I haven’t come close to spending months alone in the wild since the years written about in The Dying Fish but I manage to sneak in a few days and nights even while chained to Pittsburgh.
The woodlands immediately east of the Allegheny Reservoir on the NY border have been intriguing to me for years but I’d never made time for them until last week. I arrived at a remote bay, the last point accessible by road, on the reservoir late one evening and started hiking an unfamiliar shoreline. This shoreline was broad and rocky, the water now near its normal summer low on this impoundment of the Allegheny River. There was a far more lonely feel to the place than anywhere near my Allegheny County home. In the dark, I found an abandoned road bed covered with moss and leaves near the shore and fell asleep on it.
Night creatures crept by curiously from time to time, crumpling parched leaves.
It was good to be back in the wild. The morning started with a couple of smallmouth bass before sunrise. The zip stove hummed and smoked. The day warmed drastically and, as it did, I found that this place wasn’t really at a great remove from humanity; motor boats still access the whole reservoir with ease and the rest of the day was characterized by the drone of motors. And this was the pattern of my time in the north country: motor noise during the day and near-silence in the evening and through the night.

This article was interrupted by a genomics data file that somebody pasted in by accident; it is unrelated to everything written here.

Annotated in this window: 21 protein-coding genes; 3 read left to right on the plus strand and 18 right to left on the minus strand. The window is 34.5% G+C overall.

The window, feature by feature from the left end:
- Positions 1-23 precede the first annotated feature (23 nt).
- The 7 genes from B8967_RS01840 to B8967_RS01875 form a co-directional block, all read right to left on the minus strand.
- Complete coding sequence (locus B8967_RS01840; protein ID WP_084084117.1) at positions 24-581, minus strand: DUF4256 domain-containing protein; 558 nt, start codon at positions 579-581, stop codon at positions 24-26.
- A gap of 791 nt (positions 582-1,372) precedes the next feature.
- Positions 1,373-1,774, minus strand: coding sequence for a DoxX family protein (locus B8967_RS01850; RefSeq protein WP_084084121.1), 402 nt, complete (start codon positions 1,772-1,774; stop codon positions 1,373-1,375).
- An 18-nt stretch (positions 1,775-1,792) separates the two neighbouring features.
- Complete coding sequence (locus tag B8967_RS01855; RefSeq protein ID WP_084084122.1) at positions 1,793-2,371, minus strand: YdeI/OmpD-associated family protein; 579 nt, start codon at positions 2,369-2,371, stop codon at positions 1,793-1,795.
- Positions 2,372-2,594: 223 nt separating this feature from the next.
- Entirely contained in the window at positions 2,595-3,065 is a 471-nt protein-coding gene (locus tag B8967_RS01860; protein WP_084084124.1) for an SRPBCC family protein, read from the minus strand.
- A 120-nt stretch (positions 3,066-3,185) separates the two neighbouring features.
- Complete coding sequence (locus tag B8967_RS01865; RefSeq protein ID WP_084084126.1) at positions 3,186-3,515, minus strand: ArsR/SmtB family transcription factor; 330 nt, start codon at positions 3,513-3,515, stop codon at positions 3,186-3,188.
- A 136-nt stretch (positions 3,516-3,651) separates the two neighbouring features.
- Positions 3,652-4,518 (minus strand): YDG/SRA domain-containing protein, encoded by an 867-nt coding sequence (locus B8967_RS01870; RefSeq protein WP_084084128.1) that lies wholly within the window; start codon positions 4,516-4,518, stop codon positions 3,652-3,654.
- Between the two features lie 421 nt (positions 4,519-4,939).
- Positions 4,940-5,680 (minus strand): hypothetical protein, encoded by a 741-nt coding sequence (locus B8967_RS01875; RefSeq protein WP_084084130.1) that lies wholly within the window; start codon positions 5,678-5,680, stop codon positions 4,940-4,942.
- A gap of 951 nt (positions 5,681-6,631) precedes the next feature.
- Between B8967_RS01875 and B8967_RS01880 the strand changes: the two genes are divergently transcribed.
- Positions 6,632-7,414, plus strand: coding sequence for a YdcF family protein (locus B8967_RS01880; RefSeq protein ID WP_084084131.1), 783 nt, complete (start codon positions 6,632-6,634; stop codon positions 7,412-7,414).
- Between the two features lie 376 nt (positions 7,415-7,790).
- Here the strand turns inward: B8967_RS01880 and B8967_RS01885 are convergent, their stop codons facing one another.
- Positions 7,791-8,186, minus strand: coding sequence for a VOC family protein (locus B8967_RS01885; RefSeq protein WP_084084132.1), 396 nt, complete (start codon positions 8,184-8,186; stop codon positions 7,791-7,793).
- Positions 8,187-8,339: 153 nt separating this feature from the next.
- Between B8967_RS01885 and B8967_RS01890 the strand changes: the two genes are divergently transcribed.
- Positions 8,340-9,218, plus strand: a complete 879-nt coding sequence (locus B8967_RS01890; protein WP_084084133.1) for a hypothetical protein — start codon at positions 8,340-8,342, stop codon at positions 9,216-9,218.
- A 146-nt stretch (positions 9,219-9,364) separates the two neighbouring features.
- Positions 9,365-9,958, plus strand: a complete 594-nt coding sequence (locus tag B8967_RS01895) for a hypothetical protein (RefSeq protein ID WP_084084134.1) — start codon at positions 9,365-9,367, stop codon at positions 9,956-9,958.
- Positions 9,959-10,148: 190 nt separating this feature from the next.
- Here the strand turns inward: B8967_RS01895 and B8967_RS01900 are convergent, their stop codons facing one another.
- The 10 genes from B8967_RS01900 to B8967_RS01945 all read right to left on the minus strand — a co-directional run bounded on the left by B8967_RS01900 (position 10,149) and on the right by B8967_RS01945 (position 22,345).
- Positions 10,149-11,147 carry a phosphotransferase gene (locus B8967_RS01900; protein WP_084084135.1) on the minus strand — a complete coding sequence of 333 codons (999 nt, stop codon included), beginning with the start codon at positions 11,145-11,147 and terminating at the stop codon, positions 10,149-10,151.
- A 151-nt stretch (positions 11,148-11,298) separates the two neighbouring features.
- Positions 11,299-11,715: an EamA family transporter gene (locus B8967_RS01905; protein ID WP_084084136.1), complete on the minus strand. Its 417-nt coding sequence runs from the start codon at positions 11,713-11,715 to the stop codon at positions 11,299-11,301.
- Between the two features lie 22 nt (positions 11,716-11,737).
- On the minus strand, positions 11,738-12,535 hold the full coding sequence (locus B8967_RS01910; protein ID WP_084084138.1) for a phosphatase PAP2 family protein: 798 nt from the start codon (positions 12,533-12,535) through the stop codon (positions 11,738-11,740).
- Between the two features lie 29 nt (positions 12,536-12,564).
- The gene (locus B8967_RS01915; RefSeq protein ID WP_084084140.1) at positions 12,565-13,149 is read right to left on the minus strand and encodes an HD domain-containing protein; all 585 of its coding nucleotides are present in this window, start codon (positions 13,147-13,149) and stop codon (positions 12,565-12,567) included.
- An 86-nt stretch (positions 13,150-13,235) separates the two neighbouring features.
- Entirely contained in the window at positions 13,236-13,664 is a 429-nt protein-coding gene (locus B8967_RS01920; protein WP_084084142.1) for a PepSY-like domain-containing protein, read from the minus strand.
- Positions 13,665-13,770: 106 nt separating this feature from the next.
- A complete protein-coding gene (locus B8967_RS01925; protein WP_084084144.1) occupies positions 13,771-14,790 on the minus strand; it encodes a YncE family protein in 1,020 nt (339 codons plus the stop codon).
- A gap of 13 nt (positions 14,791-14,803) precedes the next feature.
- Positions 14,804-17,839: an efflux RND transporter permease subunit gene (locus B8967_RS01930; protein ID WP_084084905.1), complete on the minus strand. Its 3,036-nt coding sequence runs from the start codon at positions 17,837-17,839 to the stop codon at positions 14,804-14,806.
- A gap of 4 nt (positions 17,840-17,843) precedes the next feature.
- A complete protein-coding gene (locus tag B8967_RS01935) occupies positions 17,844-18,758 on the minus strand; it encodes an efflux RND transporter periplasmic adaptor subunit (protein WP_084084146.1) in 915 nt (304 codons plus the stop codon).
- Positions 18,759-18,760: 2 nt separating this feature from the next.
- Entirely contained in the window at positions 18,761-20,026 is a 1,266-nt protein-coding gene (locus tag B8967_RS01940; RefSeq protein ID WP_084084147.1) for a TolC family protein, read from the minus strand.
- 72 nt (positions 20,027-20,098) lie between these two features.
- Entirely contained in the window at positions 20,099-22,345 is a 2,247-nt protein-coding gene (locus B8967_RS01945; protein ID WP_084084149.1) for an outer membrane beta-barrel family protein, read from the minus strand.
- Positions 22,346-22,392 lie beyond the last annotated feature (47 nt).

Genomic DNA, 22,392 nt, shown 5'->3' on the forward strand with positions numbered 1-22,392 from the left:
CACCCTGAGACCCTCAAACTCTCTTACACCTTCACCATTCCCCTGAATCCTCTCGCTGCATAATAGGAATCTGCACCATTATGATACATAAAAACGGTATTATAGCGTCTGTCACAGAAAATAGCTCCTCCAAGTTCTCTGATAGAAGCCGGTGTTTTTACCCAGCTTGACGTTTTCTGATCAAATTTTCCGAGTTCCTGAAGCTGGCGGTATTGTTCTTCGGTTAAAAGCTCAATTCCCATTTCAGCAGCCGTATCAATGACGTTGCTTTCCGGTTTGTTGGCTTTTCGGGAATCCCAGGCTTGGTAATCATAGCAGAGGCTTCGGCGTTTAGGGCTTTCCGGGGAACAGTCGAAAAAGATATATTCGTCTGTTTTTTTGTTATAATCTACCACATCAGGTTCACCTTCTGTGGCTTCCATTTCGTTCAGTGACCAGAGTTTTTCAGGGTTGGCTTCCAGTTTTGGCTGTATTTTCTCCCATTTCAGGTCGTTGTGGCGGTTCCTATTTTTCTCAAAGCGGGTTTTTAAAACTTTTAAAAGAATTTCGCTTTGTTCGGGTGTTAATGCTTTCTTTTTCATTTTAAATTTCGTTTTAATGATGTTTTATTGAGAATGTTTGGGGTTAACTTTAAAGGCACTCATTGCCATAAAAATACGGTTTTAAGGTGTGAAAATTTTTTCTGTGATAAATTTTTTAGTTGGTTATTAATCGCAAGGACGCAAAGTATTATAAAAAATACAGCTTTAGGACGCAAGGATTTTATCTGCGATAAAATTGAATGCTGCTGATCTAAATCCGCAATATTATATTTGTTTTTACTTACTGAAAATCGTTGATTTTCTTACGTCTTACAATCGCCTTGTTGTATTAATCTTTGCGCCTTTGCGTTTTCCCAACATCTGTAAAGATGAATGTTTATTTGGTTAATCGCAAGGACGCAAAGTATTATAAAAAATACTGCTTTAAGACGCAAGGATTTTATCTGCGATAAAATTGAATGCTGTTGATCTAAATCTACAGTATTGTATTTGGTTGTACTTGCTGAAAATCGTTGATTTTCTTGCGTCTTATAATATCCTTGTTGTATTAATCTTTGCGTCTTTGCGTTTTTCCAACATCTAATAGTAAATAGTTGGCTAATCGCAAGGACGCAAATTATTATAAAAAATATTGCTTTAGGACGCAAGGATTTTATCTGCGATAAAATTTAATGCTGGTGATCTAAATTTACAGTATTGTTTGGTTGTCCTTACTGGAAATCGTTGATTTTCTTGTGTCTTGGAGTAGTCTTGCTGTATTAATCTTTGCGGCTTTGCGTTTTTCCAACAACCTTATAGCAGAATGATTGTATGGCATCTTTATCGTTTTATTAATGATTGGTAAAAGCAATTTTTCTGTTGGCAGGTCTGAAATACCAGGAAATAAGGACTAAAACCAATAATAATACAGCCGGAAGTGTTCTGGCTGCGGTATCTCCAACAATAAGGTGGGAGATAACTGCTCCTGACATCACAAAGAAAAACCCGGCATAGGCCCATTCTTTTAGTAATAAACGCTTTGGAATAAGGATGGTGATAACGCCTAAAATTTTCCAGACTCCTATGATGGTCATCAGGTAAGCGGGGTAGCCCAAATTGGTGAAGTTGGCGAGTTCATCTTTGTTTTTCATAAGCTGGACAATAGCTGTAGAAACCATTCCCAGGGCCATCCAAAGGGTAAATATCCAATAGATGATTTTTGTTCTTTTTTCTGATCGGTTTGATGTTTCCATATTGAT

I found none of the Indian arrowheads I’d come looking for but it was really all that
a good foray into the wild should be. There were trout to be found, though only looked at and photographed generally. The water was extremely low in the brooks and I would have felt bad for harassing them. There was some vigorous hiking and exploration. Nocturnal visitors were plentiful including 3 species of owls, raccoons, moles, and a bear. Fossils were ubiquitous though fairly uniform.
There was even a little hardship and adventure when the last night turned into an extended deluge. The little tarp I carried instead of a tent was laughably inadequate and I spent the night laying on the ground with water running down my face and accumulating in the sleeping bag. Before 6:00 AM, my hike back out through the fog and ferns went on for miles through the dripping woods as dawn spread between the leaves, a view of the Allegheny forest that I was privileged to be there for. Everyone sees the bright summer sunshine down by the lake shore but to really appreciate the natural world, a person needs to learn to love nature’s wet, inhospitable eerie side, I think.